What are the Meanings of Abiogenesis?

Abiogenesis is the theory about the origin of life that postulates that it is produced by spontaneous generation.

The first record of the emergence of the theory of abiogenesis as the origin of life dates back to 300 BC with Aristotle, who postulates the origin of life by spontaneous generation thanks to a vital force present in the matter called entelechy.

Those who supported the theory of spontaneous generation were later called abiogenists. Some of the leading scientists who defended this position were:

  • Flemish chemist Johann Baptiste van Helmont (1579-1644): in his posthumous work in 1667 he describes a recipe that ensured the generation of mice from underwear worn after 21 days.
  • the British John Turberville Needham (1713-1781): in 1750 he presents the results of spontaneous generation in his boiled and corked nutritious broths.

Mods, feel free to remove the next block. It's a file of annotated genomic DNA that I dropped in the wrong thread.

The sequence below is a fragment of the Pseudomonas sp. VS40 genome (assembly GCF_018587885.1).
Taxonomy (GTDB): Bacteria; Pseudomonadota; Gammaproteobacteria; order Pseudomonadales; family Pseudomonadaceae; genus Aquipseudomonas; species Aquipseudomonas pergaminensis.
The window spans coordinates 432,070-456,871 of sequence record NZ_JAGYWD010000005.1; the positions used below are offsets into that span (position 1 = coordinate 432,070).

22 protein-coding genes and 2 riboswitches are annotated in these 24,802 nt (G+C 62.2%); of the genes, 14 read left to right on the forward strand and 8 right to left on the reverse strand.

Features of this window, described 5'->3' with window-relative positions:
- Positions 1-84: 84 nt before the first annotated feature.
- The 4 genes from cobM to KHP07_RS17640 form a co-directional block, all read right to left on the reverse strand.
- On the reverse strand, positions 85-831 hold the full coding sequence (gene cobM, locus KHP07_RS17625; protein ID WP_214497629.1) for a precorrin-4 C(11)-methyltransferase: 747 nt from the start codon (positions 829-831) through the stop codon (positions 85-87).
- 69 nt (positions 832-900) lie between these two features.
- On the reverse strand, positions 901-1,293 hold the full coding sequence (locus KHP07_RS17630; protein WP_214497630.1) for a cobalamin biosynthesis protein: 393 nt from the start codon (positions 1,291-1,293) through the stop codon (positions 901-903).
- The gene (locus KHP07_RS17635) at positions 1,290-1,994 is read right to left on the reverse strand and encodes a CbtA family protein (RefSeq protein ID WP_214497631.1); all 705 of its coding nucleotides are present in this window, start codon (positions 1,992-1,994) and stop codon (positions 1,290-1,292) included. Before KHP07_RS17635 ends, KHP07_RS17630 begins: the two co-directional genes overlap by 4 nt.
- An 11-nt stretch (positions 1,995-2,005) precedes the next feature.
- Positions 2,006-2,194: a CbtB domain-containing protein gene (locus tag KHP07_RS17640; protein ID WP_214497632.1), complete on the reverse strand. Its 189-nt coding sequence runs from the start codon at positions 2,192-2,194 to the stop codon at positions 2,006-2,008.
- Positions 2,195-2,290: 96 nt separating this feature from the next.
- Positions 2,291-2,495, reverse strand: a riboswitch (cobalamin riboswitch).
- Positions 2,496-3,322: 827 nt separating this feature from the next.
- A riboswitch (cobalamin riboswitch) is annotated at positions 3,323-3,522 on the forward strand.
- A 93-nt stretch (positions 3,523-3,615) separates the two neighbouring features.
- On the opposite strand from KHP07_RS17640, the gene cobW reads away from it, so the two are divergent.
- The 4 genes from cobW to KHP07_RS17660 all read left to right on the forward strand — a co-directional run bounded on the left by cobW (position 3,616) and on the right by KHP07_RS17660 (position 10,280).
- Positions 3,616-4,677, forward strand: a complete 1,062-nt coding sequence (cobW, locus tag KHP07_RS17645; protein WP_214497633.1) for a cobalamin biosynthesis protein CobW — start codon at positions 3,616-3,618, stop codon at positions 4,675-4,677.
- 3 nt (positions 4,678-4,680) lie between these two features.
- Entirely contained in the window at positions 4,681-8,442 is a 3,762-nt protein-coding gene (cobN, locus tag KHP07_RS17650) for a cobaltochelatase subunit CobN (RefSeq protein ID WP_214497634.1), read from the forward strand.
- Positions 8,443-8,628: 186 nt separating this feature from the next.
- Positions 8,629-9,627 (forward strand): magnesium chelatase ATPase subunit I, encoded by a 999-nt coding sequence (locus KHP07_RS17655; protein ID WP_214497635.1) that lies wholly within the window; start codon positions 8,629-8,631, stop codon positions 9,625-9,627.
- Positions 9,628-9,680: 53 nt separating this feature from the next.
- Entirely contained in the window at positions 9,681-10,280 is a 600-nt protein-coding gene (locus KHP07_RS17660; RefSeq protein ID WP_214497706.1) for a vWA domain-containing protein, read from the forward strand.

• the Frenchman Felix Archimede Pouchet (1800-1872): in 1859 he published his work that indicated the validity of spontaneous generation. In 1864, he lost to Louis Pasteur the Alhumbert prize that sought to validate one of the two theories about the origin of life.

The word abiogenesis derives from the Greek composed of the prefix to which it indicates sin, bio which means life and genesis that refers to birth. This term was coined in 1859 by the British biologist Thomas Huxley (1825-1895), along with the concept of biogenesis, in order to differentiate these two currents.

Abiogenesis and Biogenesis

The positions of abiogenesis and biogenesis clashed scientifically between 1680 and 1740. The defenders of each current created experiments between those years to prove the truth of their theories.

Abiogenesis, a current that supported the spontaneous generation of matter, was invalidated thanks to the experiment conducted by the French chemist Louis Pasteur (1822-1895) who demonstrated that a liquid with organic matter can be conserved free of microbes with appropriate methods avoiding generation of life.

The biogenesis theory was confirmed by the Irish physicist John Tyndall (1820-1893) in 1887.